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Clifford v. Opdyke

Decided: February 23, 1978.

ROBERT A. CLIFFORD AND KAREN I. CLIFFORD, HIS WIFE, PLAINTIFFS-RESPONDENTS,
v.
STACY B. OPDYKE, DEFENDANT-APPELLANT



Halpern, Larner and King. The opinion of the court was delivered by Larner, J.A.D.

Larner

Robert A. Clifford and his wife Karen I. Clifford were injured in an automobile accident with the vehicle operated by defendant Stacy B. Opdyke. The cause of action accrued on December 5, 1975 and was therefore controlled by the provisions of the No Fault Law (N.J.S.A. 39:6A-1 et seq.). A jury trial resulted in a verdict for Karen in the sum of $3,000 and for Robert in the sum of $7,500, and judgments were entered accordingly.

Defendant's motion for a new trial as to damages awarded to Robert was denied by the trial court. Defendant appeals only from that judgment entered in favor of Robert, seeking a new trial on the ground that the damage award was against the weight of the evidence and that the trial judge committed error in his charge to the jury.

Our perusal of the charge as a whole in the context of the evidence in the record impels us to conclude that the court's instructions to the jury contained prejudicial error requiring a reversal. The focus of the error to which we refer relates to that portion of the charge which permitted the jury to consider permanent disability in its evaluation of the damages to be awarded to plaintiff despite the absence of competent evidence of such permanency.

The court instructed the jury on this subject in the following manner:

Now, a plaintiff who is awarded a verdict is entitled to fair and reasonable compensation for any permanent or temporary injury resulting in disability to or impairment of his or her faculties, health or ability to participate in activities, as a proximate result of the defendant's negligence. Disability or impairment means worsening, weakening or loss of faculties, health or ability to participate in activities. The measure of damages is what a reasonable man or woman would consider to be adequate and just under all the circumstances of the case to compensate the plaintiff for his injury and his consequent disability and impairment, no more and no less.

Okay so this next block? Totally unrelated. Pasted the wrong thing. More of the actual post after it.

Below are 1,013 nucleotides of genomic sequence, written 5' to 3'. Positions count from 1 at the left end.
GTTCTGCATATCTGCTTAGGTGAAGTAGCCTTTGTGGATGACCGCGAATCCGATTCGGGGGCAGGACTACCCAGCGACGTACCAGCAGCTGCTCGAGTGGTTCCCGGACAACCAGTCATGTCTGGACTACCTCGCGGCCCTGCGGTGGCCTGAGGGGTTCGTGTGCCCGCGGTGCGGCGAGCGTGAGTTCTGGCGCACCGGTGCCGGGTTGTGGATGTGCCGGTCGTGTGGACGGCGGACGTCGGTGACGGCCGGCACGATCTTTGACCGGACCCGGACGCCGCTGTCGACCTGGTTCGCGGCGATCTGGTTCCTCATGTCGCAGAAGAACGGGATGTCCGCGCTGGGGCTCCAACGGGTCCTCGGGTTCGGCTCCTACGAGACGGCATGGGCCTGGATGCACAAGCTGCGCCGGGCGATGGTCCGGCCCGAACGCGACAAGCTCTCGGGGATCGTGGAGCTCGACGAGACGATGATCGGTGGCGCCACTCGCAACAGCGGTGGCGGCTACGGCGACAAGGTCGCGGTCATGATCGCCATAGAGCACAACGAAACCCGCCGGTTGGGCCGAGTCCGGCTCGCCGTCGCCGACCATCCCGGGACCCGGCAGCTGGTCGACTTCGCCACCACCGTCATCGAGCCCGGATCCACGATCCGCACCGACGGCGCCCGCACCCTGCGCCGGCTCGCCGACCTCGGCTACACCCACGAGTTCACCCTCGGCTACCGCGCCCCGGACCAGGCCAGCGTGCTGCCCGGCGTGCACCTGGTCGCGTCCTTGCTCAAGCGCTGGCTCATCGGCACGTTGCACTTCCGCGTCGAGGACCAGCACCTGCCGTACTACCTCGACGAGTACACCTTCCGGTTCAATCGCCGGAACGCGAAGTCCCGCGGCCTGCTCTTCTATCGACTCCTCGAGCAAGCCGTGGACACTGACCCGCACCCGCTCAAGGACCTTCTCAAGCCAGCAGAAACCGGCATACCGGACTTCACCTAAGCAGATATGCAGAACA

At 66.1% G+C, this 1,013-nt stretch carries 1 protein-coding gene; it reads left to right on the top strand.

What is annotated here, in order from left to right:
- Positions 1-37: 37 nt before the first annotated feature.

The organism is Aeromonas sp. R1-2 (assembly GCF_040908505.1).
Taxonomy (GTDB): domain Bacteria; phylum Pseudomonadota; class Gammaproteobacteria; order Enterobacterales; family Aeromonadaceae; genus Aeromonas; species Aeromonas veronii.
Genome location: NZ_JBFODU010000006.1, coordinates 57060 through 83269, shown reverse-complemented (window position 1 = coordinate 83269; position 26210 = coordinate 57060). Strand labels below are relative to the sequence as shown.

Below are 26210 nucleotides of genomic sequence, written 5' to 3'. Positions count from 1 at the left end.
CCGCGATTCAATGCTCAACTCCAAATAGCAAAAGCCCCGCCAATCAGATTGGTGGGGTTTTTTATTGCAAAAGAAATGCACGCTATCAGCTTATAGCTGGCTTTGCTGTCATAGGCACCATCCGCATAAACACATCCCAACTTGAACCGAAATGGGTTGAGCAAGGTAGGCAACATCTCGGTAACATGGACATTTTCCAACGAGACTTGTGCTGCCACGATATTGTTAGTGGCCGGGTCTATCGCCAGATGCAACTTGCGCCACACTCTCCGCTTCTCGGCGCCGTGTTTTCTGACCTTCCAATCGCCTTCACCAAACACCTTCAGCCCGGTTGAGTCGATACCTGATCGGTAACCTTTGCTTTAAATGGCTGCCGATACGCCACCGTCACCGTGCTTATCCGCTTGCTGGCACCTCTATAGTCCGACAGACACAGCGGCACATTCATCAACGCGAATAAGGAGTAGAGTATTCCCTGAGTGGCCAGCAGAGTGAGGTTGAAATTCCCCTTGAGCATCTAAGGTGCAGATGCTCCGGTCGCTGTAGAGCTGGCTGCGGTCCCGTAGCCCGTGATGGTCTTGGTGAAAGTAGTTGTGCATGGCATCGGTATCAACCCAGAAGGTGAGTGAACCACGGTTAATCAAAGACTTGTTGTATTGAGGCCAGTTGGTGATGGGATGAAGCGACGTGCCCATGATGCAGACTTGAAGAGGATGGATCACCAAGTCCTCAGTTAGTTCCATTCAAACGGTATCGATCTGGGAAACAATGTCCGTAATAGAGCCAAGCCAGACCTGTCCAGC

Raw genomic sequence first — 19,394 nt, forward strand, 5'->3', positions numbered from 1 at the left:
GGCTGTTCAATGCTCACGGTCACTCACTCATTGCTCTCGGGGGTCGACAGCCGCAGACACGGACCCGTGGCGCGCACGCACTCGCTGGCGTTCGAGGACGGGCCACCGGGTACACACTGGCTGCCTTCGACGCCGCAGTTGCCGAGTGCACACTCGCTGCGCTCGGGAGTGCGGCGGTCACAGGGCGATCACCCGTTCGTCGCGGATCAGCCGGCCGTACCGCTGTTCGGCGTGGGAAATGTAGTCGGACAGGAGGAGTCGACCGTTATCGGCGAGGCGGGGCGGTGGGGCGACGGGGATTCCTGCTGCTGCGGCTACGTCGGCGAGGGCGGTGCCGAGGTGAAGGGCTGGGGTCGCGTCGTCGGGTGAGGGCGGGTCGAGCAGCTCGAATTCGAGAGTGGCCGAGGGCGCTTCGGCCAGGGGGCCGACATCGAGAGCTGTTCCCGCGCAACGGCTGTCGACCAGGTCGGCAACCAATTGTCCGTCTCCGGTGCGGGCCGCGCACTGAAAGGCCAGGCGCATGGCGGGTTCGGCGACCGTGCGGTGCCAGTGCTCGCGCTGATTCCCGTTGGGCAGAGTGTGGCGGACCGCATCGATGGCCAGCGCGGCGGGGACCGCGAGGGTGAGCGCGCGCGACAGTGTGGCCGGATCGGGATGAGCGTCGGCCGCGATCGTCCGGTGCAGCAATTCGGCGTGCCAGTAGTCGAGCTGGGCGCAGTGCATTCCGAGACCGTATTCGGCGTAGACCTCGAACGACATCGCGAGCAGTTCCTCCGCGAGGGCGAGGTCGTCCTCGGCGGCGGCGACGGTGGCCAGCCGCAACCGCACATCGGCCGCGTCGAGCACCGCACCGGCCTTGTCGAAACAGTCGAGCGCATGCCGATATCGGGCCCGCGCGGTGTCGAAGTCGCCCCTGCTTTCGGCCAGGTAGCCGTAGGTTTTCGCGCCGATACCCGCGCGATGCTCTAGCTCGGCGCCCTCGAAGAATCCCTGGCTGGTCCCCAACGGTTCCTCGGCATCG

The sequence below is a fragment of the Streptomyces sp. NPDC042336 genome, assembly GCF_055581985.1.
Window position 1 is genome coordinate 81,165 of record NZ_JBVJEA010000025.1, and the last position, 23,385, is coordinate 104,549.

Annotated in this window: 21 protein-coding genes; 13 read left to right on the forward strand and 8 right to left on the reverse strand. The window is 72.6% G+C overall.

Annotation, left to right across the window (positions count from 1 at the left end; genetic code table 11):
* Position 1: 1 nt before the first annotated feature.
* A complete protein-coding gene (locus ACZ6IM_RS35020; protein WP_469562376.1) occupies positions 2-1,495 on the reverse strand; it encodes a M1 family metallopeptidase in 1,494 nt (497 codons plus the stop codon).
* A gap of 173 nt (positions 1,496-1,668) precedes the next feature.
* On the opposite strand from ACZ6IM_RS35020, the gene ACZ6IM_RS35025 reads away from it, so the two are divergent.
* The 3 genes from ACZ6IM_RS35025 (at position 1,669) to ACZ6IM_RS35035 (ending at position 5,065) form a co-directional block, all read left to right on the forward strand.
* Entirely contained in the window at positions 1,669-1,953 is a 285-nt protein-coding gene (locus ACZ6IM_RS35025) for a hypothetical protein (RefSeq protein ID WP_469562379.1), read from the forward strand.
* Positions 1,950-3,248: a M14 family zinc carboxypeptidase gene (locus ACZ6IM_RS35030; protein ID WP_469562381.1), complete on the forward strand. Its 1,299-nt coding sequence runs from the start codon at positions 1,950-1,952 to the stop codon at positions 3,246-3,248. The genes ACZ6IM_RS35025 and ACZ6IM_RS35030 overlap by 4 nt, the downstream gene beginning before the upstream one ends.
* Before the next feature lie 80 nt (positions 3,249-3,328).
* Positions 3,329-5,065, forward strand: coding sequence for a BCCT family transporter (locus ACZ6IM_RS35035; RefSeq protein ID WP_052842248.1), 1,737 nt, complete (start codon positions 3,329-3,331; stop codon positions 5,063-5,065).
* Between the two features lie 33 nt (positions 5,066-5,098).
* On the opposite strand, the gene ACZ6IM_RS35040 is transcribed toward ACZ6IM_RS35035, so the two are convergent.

Now, I believe that there was testimony that Mr. Clifford is 31 years of age; is that correct, he gave his age as being -- I'm sorry, the accident happened on Route 31, I thought that was a little too young. He gave his age as 35. Mrs. Clifford gave her age as 30, as I recall it. I only mention that to you because there is a life expectancy which is contained in our court rules, and the court rules, Mr. Haney, thank you very much for looking that up for me, the table of life expectancy, so far as a man, age 35, it is 36.86 years. And the female who is aged 30 has a life expectancy of 46.96 years.

Now, this is an estimated figure based upon the probable length of life based upon statistical data, it is contained in an actuarial table, I will hold it up for you so you might see it, it is an actuarial table attached to the rules of court.

All right, and of course as a general rule you should use it with caution in an individual case. The plaintiffs may live longer than actuarial life expectancy tables described or may die or be killed in a much shorter period of time. You should consider the life expectancy figure in your determination of damages if any are to be awarded for pain and suffering, disability and impairment of the future, if you find that it may occur in the future based upon the evidence submitted so far. Again, you should exercise your sound judgment in applying the life expectancy table without treating it as a necessary and fixed rule. Of course today you are entitled to take into consideration the limited value of the dollar. You are entitled to take into consideration inflation, and of course you have a right to consider and take into consideration all those other factors which tend to indicate to you that these people have suffered injuries and/or damage and that they should be awarded fairly and adequately under the circumstances now given to you in light of what they say that they have undergone and also, based upon the life expectancy if you find that either or both of their injuries are permanent in nature along the line of the life expectancy table.

One of the objections to the charge, as articulated by defense counsel and rejected by the court was:

There is no evidence in this case upon which a verdict for permanent ...


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